Modern urban infrastructure is failing–just look at the miles and miles of crumbling highways, aging bridges, and bad traffic. That’s partially because of the sheer number of people moving to urban centers, putting more and more cars on the road and straining public transit systems.
Some believe the answer to this infrastructure problem is bicycles, but finding the space for bike lanes along already crowded thoroughfares can be challenging. The historian and bicycle advocate Carlton Reid is proposing an alternative in his native United Kingdom: The miles of lost cycleways that date to the Britain of the 1930s–some of which are buried beneath today’s streets.
Reid isn’t alone in excavating the past for answers about the future. As many urban centers attempt to make themselves safer and greener, more cities are turning to history to rediscover their older selves–digging into a time before the car reigned supreme, when cities were more walkable, bikeable, and livable.
Excavating England’s Lost Bike Highways
In a new project that launched on Kickstarter in April, Reid is proposing to locate and, if needed, excavate miles of old cycleways, and link them up with the U.K.’s existing modern cycle infrastructure. “What you get from official bodies and planners is we can’t provide for cyclists because we don’t have enough space,” Reid says. “But this project is proving that not only do we have the space, but we’ve had it for 80 years.”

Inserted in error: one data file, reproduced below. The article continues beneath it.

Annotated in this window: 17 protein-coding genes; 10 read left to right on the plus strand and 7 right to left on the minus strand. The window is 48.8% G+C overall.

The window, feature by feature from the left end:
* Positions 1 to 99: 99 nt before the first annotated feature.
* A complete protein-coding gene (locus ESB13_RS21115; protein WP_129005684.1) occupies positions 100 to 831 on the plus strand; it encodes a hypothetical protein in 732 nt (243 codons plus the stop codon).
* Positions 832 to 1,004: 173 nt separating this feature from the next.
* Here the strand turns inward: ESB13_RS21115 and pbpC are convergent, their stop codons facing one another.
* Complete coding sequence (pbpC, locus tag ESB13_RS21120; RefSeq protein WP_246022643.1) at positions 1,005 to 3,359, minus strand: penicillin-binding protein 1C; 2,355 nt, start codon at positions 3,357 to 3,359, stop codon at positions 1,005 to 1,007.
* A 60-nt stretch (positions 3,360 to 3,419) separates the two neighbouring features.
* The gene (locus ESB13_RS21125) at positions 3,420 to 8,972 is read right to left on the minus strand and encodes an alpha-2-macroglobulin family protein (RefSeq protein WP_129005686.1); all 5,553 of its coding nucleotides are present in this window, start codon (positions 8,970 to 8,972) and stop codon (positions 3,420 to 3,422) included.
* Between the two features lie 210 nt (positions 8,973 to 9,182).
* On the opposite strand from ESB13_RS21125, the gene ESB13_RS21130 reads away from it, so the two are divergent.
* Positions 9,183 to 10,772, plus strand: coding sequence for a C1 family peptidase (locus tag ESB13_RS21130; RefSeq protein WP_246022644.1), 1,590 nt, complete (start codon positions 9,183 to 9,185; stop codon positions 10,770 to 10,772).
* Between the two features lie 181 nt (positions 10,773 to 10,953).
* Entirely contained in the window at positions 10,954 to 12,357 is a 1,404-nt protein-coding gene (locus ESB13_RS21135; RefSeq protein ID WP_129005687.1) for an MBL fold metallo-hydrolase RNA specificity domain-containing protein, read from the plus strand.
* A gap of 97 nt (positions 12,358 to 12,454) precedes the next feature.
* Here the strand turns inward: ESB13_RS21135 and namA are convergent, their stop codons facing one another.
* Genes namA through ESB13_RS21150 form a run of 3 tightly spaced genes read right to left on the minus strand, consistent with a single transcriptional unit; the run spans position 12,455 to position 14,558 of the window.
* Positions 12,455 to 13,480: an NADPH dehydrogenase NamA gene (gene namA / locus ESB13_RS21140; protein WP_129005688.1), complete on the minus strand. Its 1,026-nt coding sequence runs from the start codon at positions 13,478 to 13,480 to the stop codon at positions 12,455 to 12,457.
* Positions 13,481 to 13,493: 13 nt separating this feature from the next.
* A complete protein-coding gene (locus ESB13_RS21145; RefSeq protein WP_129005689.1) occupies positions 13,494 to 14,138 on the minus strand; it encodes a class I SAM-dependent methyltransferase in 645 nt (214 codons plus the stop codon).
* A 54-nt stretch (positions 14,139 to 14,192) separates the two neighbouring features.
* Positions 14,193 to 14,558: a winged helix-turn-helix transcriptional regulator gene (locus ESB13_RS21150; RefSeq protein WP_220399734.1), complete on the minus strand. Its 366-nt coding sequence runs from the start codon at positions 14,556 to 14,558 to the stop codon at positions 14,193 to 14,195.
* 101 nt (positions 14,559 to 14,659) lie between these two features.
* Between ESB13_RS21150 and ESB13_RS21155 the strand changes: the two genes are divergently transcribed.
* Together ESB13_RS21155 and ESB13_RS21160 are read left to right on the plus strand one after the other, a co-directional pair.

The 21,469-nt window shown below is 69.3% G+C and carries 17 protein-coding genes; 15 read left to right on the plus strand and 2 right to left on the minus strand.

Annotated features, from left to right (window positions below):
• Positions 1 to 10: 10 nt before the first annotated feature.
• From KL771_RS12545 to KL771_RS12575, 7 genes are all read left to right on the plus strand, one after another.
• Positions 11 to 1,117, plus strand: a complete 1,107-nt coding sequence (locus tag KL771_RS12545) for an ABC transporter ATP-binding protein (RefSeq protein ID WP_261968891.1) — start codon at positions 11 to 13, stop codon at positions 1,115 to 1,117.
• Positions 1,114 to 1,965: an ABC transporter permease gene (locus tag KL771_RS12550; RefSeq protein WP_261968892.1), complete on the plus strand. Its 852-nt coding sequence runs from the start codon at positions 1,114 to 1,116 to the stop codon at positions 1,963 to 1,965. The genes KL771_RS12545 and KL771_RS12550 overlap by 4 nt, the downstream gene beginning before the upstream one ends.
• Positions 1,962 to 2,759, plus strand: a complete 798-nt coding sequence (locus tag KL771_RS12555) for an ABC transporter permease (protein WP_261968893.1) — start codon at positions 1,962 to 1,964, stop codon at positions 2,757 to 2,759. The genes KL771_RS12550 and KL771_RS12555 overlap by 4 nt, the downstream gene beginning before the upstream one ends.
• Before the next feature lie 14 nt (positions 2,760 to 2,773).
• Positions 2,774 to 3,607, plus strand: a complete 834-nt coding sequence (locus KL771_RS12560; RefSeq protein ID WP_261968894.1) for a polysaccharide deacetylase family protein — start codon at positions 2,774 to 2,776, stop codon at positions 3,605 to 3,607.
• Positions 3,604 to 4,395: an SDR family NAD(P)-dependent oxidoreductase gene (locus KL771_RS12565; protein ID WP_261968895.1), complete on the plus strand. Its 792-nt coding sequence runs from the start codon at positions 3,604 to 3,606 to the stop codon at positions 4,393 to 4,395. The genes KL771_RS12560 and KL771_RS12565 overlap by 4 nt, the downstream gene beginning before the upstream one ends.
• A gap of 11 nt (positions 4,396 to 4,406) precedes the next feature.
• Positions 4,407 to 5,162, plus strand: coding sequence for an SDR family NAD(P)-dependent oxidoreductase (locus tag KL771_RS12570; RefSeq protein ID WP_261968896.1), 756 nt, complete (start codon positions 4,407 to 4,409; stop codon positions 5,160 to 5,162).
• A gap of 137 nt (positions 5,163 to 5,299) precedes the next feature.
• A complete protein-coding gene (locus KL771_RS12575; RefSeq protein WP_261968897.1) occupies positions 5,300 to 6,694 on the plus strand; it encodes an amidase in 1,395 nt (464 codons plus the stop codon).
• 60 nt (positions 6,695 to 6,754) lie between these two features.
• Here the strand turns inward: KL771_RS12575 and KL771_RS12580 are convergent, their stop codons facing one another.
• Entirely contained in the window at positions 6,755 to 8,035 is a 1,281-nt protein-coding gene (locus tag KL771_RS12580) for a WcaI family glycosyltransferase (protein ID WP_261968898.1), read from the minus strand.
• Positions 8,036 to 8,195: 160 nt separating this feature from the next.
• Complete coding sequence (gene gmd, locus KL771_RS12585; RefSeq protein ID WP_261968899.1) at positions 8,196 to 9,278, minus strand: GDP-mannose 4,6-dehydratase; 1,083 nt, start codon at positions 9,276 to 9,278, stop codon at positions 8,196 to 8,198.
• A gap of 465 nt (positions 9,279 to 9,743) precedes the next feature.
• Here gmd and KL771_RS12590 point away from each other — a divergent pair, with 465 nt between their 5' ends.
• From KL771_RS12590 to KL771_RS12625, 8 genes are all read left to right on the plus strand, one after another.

Reid writes about his discovery of the extensive network of bike lanes in his recent book Bike Boom, which looks at the history of cycling as transportation in the U.K. from 1900 to 1980. He devotes one chapter to the ’30s, and his discovery of the hidden bike lanes that date to that prewar era before cars had entirely taken over as the primary mode of transport. While Reid says it’s difficult to know why the government started investing in cycle infrastructure between 1934 and 1939, he has two theories: one, cyclists were “dying like flies” with the new numbers of cars on the road; and two, government officials wanted to get the bicycles out of the street so they could drive faster in their cars. “They thought, let’s protect them and give them their own space, and that pleases everybody,” he says.